suit and long legs.
That afternoon we went to dinner at Cesaers restaurant.
This was a real treat. After appetizers of Cheeses, Salami's, Ham, Mushrooms,
Mediterranean Olives, Scallops, Clams, Calamari, Peppers and various fruits,
we then ordered our meal. I selected the Fettuccini. It was delicious. Joining
us was Thomas and his friend, Jennifer. A very attractive girl with black
hair, creamy skin, and beautiful light blue eyes. She was from Boston.
While being pampered by the waiters, I was introduced to many of the local
prominent businessmen and another young pretty girl, Susan. She was a D.J,
( also from Boston ) at the local radio station. We chatted about music,
what was current and favorites. The evening was very filling, exciting
and socially entertaining. Jennifer asked if I wanted to go with Susan
and others to the local "club". Well I had left my wallet at the house
( remember I'm on vacation ) and only had three dollars on me ( CLUCK CLUCK
). I wouldn't feel right not being able to pay my own way ( CLUCK CLUCK
), didn't have a ride home ( CLUCK CLUCK ) and had to get up early the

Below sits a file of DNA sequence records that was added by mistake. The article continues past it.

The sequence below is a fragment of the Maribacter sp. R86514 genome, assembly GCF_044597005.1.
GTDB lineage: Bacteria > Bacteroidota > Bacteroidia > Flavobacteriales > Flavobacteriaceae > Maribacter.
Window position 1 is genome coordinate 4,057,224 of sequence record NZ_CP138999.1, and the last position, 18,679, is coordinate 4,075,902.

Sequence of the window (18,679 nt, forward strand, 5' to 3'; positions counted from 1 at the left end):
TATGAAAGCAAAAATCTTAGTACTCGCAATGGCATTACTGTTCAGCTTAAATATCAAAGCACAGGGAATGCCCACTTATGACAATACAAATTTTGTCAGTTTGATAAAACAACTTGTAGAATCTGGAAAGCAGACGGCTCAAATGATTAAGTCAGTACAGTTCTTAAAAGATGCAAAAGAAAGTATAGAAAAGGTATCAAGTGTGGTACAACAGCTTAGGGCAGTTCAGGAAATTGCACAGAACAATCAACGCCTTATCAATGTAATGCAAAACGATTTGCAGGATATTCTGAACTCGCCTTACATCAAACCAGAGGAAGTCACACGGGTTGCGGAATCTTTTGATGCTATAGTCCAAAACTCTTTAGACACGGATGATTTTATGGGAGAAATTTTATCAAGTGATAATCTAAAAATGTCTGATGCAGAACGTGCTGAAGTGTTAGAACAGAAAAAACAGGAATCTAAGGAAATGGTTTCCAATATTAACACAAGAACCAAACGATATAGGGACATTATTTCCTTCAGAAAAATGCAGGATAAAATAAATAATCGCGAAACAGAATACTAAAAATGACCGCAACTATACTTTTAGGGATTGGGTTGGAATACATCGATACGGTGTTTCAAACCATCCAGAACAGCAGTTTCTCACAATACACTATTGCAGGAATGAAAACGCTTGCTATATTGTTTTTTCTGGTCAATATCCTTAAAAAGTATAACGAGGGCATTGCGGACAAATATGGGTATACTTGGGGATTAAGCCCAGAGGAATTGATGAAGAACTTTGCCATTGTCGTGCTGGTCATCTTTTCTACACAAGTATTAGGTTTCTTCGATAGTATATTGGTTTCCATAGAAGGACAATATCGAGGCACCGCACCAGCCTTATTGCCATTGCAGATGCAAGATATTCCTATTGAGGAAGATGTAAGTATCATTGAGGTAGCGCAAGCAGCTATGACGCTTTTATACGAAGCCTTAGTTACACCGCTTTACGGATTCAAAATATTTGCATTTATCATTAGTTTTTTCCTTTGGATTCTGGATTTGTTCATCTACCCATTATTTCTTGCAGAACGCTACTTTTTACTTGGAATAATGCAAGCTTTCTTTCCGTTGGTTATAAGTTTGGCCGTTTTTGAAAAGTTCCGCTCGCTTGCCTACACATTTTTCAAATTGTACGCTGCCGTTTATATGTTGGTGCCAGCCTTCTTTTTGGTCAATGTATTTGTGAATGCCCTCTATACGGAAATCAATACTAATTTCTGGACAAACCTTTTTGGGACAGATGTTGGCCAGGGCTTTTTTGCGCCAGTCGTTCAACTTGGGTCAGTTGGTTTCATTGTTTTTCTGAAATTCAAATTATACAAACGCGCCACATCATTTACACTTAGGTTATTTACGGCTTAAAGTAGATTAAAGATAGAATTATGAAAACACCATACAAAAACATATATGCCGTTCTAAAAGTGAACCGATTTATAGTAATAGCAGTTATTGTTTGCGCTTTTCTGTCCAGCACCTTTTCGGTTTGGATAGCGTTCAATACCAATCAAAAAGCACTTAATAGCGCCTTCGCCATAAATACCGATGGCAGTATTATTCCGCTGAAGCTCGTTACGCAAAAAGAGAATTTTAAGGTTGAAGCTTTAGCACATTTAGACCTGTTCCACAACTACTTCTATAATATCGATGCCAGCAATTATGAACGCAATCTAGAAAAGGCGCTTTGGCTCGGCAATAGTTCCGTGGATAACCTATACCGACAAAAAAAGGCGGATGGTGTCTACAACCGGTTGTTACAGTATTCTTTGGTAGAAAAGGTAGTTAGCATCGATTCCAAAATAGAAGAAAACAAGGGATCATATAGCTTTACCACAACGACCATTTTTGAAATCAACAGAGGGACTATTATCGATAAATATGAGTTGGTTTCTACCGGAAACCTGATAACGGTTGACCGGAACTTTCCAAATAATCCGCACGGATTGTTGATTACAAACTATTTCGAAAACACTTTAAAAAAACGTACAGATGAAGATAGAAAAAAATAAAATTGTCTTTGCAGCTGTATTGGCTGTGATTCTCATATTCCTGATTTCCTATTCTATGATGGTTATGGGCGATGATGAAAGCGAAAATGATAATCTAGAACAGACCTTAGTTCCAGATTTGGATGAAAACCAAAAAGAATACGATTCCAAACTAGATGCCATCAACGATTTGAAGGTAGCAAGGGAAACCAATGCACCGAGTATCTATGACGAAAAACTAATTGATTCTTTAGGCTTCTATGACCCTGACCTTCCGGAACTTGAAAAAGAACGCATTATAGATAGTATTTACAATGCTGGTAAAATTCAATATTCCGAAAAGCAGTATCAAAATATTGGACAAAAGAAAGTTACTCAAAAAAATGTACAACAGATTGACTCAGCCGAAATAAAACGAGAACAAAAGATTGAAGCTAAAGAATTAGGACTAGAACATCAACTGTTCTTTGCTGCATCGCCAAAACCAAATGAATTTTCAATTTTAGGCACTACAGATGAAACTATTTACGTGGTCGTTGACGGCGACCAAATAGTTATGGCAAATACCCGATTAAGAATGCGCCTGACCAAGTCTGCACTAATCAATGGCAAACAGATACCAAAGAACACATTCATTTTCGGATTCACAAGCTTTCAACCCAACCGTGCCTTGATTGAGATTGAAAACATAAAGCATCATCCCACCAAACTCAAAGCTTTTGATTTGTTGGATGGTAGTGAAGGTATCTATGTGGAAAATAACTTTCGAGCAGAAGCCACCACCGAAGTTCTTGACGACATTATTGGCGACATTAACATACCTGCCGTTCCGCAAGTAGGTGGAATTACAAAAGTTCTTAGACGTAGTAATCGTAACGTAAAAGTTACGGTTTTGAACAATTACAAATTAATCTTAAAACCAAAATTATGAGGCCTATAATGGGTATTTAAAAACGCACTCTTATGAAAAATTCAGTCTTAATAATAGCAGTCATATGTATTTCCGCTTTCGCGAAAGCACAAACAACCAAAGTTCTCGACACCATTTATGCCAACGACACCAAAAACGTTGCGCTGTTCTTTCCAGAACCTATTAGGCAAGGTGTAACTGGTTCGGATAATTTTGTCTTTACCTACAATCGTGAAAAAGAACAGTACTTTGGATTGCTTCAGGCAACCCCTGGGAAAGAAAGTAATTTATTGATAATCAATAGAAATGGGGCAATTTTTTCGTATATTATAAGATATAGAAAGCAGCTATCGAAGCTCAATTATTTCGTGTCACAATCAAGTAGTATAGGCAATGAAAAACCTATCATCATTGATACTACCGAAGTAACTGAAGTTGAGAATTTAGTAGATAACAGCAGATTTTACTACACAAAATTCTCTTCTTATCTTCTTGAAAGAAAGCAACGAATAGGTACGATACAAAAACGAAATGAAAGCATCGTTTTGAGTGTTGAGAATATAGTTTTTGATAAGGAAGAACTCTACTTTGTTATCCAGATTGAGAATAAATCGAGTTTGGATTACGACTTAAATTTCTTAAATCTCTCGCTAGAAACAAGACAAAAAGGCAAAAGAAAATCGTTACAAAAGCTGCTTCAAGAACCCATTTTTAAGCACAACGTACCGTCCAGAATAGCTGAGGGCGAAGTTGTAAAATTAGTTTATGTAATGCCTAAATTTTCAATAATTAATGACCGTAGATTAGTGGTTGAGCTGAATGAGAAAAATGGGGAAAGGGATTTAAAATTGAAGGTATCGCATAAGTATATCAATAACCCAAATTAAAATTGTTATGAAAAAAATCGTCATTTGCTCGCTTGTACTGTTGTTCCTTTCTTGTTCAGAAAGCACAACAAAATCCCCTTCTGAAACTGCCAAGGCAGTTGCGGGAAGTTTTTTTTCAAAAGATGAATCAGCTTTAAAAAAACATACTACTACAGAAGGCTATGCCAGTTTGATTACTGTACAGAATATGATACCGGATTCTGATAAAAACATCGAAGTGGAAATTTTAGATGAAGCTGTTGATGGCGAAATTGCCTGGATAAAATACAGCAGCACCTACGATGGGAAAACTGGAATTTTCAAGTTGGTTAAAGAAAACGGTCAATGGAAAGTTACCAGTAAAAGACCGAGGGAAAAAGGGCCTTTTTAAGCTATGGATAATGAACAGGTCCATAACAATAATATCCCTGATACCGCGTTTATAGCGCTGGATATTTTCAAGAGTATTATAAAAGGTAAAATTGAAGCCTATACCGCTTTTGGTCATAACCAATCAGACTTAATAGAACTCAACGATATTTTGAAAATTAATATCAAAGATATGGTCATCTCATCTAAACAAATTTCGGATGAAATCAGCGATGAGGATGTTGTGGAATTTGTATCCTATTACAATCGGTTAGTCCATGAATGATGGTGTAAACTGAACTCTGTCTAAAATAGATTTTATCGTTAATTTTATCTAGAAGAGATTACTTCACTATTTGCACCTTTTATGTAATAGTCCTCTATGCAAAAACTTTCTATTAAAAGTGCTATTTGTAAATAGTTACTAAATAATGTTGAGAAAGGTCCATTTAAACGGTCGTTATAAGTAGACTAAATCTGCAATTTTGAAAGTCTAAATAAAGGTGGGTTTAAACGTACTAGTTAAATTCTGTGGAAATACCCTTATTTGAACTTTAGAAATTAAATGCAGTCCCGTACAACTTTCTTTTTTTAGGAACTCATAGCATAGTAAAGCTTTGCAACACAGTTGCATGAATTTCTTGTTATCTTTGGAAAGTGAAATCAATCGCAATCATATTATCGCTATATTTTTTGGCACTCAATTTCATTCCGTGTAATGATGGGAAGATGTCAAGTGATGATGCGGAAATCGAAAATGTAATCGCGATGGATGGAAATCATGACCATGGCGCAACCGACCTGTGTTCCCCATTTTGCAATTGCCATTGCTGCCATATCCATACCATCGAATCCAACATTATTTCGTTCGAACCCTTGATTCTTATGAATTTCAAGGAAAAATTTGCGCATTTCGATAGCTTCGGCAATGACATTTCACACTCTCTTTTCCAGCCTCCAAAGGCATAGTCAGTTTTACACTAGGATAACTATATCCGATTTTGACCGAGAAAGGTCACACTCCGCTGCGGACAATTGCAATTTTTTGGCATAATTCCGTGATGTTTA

next morning ( to crow at the morning sun ! ) Well I chickened out, but
have a date with Susan, if I return. Jennifer is leaving Bermuda in January,
she said she had relatives in L.A. We plan on getting together if she comes
DAY 8 Today we went to the Bermuda Aquarium, Museum
and Zoo. We saw many exhibits of the local marine life and history. I got
an opportunity to visit with the Aquarium Curator, Richard Winchell. We
then sped off to the Crystal Caverns. 180 feet below the surface was a
cave with million year old Stalactite and Stalagmites. We were told that
if we dove down into the 65 degree crystal blue water we could swim into
another chamber that was even bigger.
In the afternoon we went to the Bermuda Biological Society
and spoke with to Dr. Smith who was involved in coral research. He talked
about coral bleaching. Dr. Smith indicated that the expulsion of a corals
Zooanthelae was due to some form of environmental stress. He also said
that a coral could lose up to 99 % of its internal algae and if conditions